Immersion Group measures UX Success from a capability and delivery perspective. We have our own in-house UX Practice which is responsible for enabling, growing, and teaching all our UX Designers and quality assuring and enabling projects that have a UX component. The success measured within the practice is the outcomes we achieve at clients (this is of course setting up the right tools, templates, and methods continuously and consistently and enabling and growing our people).

What is the structure of cross-functional teams? How does UX influence multi-disciplined teams?

Cross-functional teams comes in many forms and shapes, but it is ultimately dependent on the needs and requirements of the specific project or initiative. In most of our projects we would have a blend of Product Owners, Deliver Managers, UX, UI and Content Strategists, Leads, and Designers, and in some cases front-end developers. We work closely with data and analytics teams, marketing teams, in house product teams to ultimately craft great user experiences. Think of a project as building a house, and all of the different roles and disciplines coming together to build this house, from the architect, to the builder to the interior decorator. When we build a solution, we also have different people involved that give their specialised input into building a digital solution, and I believe that’s how great experiences are made – having many cross-skilled, highly-specialised people give input into a solution.

How does UX contribute strategically to the company’s success?

Immersion Group initially started as a UX company, where we wanted to partner with and provide extraordinary UX services to companies. Our key differentiator has always been quality and sitting behind quality, is not only being fluent in the theory, or even knowing how to execute it in practice, but also knowing how to apply and adapt it in different organisations and situations. In recent years though, we have realised that there is in fact a great demand to deliver integrated experiences, and we have expanded our capabilities to include UI and Content as part of a holistic digital design solution. Other capabilities that has come to life in Immersion Group to craft a holistic experience is XD, CX, and Customer Strategy. So even though UX is no longer our only offering at Immersion Group it remains a crucial capability to create user-obsessed experiences.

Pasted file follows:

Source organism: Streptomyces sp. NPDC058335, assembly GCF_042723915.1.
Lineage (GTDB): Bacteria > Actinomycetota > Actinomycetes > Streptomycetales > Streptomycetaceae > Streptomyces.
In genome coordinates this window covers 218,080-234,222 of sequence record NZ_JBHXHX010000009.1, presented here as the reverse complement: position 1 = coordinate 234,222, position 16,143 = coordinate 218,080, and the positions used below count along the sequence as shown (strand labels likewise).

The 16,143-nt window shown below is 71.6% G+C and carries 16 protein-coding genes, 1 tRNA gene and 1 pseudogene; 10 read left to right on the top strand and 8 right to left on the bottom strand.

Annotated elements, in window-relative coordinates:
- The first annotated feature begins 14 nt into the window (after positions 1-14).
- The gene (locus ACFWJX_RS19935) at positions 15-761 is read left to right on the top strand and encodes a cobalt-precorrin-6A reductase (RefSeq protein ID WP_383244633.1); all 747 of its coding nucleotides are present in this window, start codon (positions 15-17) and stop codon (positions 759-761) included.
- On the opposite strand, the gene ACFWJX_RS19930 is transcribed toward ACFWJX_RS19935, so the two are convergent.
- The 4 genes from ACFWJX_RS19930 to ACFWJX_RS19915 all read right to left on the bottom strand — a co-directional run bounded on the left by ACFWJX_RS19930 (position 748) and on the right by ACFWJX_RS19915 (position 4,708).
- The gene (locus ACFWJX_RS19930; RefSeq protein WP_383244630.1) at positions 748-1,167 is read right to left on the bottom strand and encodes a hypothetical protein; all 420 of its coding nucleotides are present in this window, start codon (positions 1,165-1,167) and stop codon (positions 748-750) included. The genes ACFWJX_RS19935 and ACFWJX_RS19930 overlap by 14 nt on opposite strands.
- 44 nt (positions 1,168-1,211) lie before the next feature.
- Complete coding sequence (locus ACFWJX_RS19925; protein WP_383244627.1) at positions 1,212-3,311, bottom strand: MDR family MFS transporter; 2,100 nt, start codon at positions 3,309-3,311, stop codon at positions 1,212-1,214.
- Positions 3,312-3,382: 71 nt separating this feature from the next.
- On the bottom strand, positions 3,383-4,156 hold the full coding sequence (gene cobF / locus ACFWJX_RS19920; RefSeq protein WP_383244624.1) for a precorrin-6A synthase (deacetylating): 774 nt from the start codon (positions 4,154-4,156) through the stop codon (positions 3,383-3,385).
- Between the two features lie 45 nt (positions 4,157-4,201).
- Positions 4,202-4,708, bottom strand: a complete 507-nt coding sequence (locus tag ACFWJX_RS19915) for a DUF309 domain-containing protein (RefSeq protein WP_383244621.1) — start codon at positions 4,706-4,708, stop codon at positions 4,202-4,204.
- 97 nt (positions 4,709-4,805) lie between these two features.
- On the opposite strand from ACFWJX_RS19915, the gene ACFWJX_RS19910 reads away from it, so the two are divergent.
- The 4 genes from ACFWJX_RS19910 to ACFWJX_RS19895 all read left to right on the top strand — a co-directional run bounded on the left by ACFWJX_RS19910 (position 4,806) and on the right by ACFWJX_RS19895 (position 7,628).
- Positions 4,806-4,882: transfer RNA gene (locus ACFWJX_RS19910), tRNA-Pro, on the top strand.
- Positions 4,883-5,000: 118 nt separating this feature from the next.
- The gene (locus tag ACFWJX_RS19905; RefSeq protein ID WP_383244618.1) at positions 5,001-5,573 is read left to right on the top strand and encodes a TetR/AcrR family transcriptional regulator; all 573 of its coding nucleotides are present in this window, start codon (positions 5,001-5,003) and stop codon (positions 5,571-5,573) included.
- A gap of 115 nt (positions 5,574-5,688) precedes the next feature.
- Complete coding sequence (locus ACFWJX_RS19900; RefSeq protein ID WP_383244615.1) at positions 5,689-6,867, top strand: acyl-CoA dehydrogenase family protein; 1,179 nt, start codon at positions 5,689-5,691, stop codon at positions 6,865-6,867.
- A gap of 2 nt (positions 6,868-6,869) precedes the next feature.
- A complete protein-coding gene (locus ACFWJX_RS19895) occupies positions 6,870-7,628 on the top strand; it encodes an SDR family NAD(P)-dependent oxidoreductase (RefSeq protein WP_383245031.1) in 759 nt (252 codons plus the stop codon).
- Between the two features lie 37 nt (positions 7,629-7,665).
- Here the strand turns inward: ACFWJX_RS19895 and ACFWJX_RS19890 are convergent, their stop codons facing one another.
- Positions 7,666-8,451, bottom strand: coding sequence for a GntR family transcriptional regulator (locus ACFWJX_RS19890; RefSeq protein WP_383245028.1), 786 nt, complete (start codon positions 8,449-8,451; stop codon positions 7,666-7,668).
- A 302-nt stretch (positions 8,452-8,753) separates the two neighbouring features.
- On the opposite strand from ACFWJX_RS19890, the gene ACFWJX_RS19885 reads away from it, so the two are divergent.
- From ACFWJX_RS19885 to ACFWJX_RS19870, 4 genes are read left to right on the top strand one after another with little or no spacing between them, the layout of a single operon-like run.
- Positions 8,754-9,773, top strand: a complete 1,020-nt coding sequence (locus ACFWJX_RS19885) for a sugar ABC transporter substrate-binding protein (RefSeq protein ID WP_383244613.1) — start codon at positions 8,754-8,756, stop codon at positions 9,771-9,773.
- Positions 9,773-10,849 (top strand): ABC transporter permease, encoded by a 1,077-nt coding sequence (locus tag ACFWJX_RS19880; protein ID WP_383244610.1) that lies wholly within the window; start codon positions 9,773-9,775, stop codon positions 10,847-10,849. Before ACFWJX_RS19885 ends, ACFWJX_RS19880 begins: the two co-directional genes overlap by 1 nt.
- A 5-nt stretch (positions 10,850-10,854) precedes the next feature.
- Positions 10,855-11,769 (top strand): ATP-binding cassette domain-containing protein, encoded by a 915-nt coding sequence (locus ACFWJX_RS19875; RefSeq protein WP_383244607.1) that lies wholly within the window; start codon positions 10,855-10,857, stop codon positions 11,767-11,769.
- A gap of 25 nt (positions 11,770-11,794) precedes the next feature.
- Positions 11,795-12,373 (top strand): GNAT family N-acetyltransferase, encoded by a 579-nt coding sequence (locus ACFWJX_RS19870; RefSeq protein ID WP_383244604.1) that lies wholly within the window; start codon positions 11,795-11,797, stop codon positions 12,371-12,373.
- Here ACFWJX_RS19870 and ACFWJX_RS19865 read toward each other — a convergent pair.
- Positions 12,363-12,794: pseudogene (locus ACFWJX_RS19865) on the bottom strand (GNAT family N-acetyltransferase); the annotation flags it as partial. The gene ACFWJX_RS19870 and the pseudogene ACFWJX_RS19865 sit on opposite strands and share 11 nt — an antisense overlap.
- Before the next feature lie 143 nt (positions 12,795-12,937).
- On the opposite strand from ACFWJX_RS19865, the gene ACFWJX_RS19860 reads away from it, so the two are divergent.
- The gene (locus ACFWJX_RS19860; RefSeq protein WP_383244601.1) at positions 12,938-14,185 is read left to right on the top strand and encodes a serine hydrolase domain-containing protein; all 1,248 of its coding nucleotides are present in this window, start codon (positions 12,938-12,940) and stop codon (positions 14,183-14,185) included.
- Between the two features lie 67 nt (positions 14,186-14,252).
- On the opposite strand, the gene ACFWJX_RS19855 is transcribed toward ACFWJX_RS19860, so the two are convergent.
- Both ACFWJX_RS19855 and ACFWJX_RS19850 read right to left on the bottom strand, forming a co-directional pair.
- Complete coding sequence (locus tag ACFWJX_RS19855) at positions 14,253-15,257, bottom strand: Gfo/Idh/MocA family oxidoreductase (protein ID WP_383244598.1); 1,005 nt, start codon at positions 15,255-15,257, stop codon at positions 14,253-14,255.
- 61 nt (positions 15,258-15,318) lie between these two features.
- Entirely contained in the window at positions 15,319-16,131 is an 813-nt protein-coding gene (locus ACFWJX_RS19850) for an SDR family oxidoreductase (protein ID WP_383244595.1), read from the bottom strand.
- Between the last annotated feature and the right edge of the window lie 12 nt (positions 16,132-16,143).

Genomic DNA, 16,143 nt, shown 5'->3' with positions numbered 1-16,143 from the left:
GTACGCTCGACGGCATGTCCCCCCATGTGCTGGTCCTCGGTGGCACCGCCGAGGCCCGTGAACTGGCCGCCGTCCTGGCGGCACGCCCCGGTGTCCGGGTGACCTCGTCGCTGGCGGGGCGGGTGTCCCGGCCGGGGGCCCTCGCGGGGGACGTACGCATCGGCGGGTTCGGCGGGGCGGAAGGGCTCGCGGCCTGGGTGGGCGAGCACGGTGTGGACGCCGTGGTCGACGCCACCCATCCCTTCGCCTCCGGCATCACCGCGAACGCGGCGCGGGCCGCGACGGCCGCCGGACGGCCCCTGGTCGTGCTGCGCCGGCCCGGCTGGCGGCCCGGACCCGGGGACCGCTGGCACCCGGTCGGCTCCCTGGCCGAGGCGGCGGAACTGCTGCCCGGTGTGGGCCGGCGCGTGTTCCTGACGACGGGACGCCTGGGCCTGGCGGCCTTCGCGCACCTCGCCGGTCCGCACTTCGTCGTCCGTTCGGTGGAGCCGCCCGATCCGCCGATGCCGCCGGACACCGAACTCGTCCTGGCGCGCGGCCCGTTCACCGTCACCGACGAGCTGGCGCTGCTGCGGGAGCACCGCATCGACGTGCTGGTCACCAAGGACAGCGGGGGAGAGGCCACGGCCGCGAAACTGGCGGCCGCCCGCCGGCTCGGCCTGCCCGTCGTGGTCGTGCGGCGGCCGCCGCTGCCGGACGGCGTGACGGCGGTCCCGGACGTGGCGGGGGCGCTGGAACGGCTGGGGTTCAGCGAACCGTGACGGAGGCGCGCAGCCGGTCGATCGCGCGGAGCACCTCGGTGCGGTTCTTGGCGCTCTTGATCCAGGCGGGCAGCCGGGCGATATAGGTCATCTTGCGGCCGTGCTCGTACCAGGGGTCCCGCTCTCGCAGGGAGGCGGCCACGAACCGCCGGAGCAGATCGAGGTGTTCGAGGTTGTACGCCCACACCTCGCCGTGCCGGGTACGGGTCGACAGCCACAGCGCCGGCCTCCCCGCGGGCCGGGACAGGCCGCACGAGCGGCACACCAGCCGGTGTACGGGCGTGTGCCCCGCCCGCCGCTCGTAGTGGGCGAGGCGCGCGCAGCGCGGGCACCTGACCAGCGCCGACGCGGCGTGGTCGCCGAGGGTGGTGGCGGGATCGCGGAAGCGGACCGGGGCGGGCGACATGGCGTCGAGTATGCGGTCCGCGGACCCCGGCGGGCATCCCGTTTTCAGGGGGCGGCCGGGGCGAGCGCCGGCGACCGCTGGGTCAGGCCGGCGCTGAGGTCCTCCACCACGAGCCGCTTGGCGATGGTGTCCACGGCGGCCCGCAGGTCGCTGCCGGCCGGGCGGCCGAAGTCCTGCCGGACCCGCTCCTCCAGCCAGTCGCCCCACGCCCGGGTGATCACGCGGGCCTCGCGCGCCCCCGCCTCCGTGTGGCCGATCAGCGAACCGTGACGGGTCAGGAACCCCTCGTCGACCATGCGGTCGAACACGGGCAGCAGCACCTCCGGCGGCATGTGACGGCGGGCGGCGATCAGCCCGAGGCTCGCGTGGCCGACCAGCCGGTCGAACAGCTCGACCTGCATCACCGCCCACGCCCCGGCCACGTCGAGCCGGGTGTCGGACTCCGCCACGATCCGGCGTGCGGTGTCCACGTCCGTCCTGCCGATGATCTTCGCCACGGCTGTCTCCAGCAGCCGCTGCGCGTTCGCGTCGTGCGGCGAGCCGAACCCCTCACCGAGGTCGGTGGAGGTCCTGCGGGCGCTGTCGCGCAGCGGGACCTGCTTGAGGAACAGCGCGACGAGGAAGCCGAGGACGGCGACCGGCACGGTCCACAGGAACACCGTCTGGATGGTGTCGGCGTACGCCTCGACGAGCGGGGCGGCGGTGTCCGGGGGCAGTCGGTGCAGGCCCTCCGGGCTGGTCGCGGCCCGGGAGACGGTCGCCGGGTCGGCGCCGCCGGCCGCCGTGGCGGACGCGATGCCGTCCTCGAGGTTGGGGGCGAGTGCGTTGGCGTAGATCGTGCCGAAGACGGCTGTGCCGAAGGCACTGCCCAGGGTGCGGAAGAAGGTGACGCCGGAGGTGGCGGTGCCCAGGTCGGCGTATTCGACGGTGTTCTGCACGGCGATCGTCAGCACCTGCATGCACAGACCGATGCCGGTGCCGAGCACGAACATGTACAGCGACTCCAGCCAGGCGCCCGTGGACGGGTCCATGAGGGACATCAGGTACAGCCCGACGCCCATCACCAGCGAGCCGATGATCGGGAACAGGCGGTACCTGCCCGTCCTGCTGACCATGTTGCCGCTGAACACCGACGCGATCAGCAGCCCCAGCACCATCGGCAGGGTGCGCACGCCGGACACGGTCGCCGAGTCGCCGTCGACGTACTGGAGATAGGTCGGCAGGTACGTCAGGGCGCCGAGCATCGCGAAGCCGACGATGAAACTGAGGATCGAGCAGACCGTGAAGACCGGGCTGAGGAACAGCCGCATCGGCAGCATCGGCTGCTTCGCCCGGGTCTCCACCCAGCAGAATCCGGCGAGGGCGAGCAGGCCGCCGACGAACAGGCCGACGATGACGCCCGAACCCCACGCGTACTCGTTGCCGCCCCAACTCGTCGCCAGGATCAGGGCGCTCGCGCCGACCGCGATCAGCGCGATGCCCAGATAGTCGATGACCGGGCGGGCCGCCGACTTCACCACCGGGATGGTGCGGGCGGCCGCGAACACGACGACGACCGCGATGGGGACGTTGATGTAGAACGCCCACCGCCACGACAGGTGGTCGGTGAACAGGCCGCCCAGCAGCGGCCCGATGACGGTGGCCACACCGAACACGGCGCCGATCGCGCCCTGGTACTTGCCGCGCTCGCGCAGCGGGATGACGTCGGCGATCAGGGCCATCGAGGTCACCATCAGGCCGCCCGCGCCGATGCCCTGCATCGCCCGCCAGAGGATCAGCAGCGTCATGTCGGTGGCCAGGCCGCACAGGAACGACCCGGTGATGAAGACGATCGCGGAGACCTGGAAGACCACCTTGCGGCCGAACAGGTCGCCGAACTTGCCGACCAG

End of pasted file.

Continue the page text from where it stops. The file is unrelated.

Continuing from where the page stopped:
How do companies currently view the role of a “UX Designer”? Should this change, how should we be viewing UX designers within organisations?

It’s interesting what is being demanded from designers nowadays… Many companies want to hire “unicorns” that are cross-skilled across different capabilities like UX, UI, Front-end dev, etc. What they might not realise is that these unicorns are extremely t-shaped, but most likely don’t specialise in any of the capabilities. For me it’s extremely important to have a deep t-shape with a specialisation in order to provide the best level of quality for my teams, projects and clients. This doesn’t mean I’m oblivious to what happens in UI, content, front-end dev, etc. I still have knowledge about those capabilities, but would rather lean on my specialised colleagues if I need specialised input from them. Looking back at the “building a house” analogy you won’t want your architect to be your builder or your builder to be your interior decorator – they simply don’t specialise in their respective fields… Why should we expecting this from designers?


Born and raised in a small town in South Africa, with no more than a few thousand people Jamie chased her dreams all the way to the city where she successfully completed her degree in B.Com Informatics, later furthering her studies with a B.Com Hons in Informatics minoring in industrial psychology.

Following her discovery of user experience in a human-computer interaction class, she has since worked with some of South Africa’s largest financial organisations including Standard Bank, Old Mutual and ABSA but also gaining experience within health and care services and retail industries.

Her passion for skills development, career growth, mentorship and inspiring of other up and coming industry professionals; Jamie thrives when interacting with people, contributing to knowledge-share and making a success of navigating projects through even the toughest of challenges.